- The Washington Times - Tuesday, September 1, 2009

Leading college football analyst Kirk Herbstreit recalls the first time he saw Florida’s Tim Tebow.

ESPN’s “College GameDay” crew was in Gainesville for a 2006 SEC showdown between No. 5 Florida and ninth-ranked Louisiana State. With the Gators trailing 7-0 late in the first quarter and facing fourth-and-goal from just inside the LSU 2-yard line, the ballyhooed true freshman trotted into the game to replace All-SEC quarterback Chris Leak.

“We had heard a lot about Tim Tebow, but you hear about a lot of guys,” Herbstreit said. “He pushed that LSU defensive line and really that entire defense back 5 yards. I’d never seen a stadium react to a player like that. I said to [Chris Fowler], ‘It’s like he’s Roy Hobbs or something.’ It’s just been a love affair from that point on. I can only imagine what it’s going to be like in his last go-around.”

Three remarkable seasons later, Tebow is standing on the threshold of history. If the bullish quarterback from Jacksonville concludes his senior season by collecting a second Heisman Trophy while leading preseason No. 1 Florida to the national championship, he will become the most decorated player in the history of college football. Only one player has won multiple Heismans (Ohio State’s Archie Griffin, 1974-75). And Griffin’s teams didn’t win a single national title, much less the three that Tebow’s would boast should he pull off the college game’s ultimate dynamic double.

Would such an accomplishment qualify Tebow as the greatest player in college history?

“Look, I think Tim Tebow is fabulous, but it seems like just yesterday we were having exactly the same discussion about Matt Leinart and along comes Texas and Vince Young,” Southern Cal coach Pete Carroll said. “It can all change in the blink of an eye, so I think we have to let it all play out before we evaluate careers.”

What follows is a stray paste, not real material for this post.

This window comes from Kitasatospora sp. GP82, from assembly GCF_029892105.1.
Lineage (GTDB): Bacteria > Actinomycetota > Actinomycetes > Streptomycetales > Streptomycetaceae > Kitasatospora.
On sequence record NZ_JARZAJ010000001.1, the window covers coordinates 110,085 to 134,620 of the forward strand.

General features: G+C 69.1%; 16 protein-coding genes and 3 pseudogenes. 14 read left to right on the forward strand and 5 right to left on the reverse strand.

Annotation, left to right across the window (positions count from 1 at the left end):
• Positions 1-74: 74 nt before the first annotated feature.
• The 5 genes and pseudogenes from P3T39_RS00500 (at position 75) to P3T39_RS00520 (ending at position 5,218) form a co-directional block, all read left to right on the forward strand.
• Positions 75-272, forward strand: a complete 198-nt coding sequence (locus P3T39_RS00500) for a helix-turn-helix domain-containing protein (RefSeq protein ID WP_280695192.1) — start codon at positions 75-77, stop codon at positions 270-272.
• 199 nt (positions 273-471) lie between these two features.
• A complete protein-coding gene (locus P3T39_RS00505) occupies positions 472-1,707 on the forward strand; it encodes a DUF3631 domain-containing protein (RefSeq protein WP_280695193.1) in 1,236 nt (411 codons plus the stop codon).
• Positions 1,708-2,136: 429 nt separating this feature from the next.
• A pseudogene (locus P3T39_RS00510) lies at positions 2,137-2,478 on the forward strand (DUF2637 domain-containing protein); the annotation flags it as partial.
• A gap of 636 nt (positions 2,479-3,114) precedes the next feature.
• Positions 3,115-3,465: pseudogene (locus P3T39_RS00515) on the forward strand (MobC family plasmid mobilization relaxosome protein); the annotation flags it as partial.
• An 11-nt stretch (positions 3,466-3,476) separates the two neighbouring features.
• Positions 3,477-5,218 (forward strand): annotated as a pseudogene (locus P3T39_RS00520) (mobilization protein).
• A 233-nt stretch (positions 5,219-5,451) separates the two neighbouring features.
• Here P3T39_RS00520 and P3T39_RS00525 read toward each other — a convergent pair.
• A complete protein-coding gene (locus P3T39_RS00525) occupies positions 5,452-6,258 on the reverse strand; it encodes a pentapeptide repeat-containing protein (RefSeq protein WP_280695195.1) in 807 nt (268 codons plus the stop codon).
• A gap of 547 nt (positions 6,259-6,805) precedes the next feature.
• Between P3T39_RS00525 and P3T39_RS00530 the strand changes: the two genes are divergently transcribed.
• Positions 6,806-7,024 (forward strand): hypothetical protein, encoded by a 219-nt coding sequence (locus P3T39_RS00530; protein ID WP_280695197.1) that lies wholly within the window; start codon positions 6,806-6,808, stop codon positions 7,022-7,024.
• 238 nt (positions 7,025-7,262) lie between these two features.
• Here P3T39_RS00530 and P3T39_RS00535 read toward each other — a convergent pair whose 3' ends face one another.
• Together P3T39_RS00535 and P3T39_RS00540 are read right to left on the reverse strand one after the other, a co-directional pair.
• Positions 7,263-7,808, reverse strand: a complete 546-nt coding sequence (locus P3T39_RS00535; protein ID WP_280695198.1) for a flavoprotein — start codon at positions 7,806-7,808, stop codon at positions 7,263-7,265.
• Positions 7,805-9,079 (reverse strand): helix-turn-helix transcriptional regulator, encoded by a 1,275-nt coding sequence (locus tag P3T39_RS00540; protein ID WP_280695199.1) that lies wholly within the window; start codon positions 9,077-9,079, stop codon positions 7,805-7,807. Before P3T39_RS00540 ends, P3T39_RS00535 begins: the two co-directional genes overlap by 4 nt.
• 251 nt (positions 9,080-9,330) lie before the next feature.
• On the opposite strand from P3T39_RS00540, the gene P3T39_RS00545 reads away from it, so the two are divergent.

Texas senior Colt McCoy has been a trendy pick to clip Tebow in the Heisman race for two reasons: McCoy has not been honored with the award before (as Tebow was in 2007), and the slinger from Texas put up bigger numbers than Tebow last season for an offense that returns virtually intact.

While the Gators return 18 starters from the squad that finished 13-1 last season, Tebow’s top two targets from 2008 (Percy Harvin and Louis Murphy) were among the departures. Throw in the fact Tebow is making the transition to new offensive coordinator Steve Addazio after Dan Mullen’s exit to become top man at Mississippi State, and a slight dip in Tebow’s stats wouldn’t be a surprise.

In fact, Tebow would seem to have no chance of winning a “greatest ever” argument based on pure statistical evidence. He has no chance of catching the SEC career passing milestones held by Georgia’s David Greene (11,528 yards) and former Gators star Danny Wuerffel (114 touchdown passes). With only a fair run-pass season by his standards (2,844 yards), Tebow will pass Greene as the conference king in total offense, but he won’t come close to matching Hawaii’s Football Bowl Subdivision record-holder Timmy Chang (16,910 yards) in the category.